A veteran of the New Zealand long-haul airline market says he's never seen it so competitive and it is set to heat up as the government seeks new deals that could lead to more services.
Cathay Pacific country manager Mark Pirihi said there had never been so many options for travelers amid fierce competition.
"It's just getting stronger and that's reflected in the amount of capacity coming into New Zealand."
His own airline is introducing the world's newest widebody plane to this market later this year but now faces competition from another Middle Eastern carrier, Qatar Airways, which will begin direct services from Doha to Auckland in December.
Already this year Emirates has started daily direct flights between Dubai and Auckland, Malaysia's AirAsia X is weeks away from flying from Malaysia via the Gold Coast to this country, US carriers United and American Airlines will resume flying across the Pacific to this country in the middle of the year and Singapore Airlines will fly from Wellington to its home port via Canberra late this year.
Pirihi has worked for Cathay for 25 years and said inbound traffic was driving capacity in the first instance but Kiwis' ingrained and growing love of overseas travel habits were also driving demand.
``It's added competition that we've got to face and we'll do that against other carriers from China and the US that we didn't have a few years ago."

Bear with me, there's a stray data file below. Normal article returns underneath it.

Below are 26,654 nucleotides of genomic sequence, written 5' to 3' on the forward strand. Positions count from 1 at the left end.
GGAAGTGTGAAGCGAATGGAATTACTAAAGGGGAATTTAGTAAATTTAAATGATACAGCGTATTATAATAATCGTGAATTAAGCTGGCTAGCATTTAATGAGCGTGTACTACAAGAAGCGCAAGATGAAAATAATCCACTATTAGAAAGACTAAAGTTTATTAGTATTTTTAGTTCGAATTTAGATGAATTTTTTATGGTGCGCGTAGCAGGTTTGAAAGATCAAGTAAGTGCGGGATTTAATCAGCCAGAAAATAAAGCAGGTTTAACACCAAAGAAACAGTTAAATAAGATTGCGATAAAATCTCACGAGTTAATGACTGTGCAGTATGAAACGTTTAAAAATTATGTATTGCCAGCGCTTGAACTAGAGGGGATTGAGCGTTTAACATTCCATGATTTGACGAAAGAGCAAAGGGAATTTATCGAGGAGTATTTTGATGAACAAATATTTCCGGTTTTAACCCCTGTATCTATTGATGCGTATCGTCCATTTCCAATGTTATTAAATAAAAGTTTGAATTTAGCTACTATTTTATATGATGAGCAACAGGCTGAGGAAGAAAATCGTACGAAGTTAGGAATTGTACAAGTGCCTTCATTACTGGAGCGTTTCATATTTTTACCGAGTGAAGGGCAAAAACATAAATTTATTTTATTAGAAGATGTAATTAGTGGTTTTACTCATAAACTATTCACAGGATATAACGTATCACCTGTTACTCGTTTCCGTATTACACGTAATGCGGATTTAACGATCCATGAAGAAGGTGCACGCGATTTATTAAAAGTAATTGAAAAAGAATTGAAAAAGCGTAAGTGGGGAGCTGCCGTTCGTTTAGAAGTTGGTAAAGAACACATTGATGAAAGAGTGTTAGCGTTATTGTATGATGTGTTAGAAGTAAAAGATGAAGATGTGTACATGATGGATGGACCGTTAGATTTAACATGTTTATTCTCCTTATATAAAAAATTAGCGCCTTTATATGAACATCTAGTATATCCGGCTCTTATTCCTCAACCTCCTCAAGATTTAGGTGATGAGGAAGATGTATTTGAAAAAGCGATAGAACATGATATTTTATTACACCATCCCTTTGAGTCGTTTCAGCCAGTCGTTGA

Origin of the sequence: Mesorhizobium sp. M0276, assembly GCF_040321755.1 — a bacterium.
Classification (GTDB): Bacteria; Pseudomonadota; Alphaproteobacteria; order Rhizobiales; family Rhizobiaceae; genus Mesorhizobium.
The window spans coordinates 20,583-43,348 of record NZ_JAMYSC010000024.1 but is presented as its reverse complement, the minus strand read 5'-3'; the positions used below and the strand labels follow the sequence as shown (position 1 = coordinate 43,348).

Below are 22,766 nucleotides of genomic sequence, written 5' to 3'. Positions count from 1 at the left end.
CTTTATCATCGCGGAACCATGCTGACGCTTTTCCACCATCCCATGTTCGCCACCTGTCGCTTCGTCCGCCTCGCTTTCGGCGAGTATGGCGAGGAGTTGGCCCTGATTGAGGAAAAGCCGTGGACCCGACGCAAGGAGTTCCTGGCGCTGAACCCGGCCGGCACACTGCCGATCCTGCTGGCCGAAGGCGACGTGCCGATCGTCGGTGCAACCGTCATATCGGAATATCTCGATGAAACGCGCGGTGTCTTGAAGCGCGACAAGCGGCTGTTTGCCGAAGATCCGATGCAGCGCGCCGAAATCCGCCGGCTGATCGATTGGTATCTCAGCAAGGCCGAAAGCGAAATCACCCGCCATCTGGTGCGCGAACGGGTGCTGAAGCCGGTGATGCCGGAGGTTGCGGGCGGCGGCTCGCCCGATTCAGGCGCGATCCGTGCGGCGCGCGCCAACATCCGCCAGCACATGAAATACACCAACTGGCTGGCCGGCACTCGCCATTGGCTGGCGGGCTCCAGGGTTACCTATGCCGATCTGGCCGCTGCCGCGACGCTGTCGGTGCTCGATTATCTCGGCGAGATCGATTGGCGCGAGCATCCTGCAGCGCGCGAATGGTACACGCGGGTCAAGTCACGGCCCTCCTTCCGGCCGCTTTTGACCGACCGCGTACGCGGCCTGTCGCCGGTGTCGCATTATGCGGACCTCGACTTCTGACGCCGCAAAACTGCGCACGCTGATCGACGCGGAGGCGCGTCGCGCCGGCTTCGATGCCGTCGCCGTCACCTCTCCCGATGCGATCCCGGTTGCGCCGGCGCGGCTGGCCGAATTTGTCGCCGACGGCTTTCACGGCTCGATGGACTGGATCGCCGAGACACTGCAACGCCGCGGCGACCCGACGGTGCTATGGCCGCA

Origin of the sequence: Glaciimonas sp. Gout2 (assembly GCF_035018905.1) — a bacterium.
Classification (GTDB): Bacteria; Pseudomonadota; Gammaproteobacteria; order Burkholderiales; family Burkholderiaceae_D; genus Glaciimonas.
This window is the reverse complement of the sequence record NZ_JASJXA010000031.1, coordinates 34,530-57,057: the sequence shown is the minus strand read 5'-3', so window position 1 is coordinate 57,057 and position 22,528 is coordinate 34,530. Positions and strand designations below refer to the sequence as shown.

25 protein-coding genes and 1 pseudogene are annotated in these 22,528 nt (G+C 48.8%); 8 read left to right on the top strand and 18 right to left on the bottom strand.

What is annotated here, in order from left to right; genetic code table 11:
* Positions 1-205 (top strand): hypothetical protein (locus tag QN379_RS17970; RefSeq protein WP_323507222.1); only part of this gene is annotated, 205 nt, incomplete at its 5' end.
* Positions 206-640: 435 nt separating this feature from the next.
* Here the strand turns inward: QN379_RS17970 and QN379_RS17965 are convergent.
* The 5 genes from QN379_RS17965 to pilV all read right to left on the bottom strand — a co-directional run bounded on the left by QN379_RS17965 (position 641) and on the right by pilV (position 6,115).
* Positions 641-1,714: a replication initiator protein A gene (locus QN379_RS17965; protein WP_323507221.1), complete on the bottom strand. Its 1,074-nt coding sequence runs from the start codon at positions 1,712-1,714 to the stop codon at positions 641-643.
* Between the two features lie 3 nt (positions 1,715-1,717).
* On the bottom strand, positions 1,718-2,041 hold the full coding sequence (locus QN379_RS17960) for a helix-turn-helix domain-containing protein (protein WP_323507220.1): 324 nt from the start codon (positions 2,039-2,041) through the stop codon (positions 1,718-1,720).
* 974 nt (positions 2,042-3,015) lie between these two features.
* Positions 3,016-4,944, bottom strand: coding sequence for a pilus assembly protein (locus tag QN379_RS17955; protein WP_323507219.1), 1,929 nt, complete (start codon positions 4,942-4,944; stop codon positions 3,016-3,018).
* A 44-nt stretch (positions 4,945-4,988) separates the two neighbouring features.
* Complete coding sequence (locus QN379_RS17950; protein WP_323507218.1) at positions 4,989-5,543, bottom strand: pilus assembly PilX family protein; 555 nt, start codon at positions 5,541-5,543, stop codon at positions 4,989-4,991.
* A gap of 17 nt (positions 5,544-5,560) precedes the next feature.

Cathay, whose strong passenger yields from New Zealand operations have contributed to the airline's best annual results in five years, increased capacity between Hong Kong and Auckland over summer. supplementing year round daily services with a Boeing 777 aircraft.
Pirihi said the airline was now working on its plans for next summer when it would use the Airbus A350XWB on the Auckland route. It is on track to be the first airline flying to this country to use the revolutionary new plane - which has several of the same features as the Boeing 787 Dreamliner.
Cathay Pacific has a strategic agreement with Air New Zealand for flights between Auckland and Hong Kong.
While capacity is surging among existing and new airlines which is keeping a lid on fares or pushing them down, New Zealand is on course to seek agreements to allow links to more countries and through different routes.
This country has about 70 Air Services Agreements in place and has been signing them at the rate of about 10 a year.
Transport Minister Simon Bridges said he was likely later this month to seek cabinet approval for a tranche of new deals.
It's added competition that we've got to face and we'll do that against other carriers from China and the US that we didn't have a few years ago.
"The new Qatar flight is a great example of the necessity of getting these agreements in place. As soon as we learned that Qatar was interested we moved heaven and earth to get an ASA in place."
Auckland Airport estimates Qatar's new daily service will deliver 189,070 seats to the route and contribute $198 million to the New Zealand economy.
Bridges said his government was "on a mission" to increase the number of air services argreements to help boost the economy and provide more options for New Zealand travelers.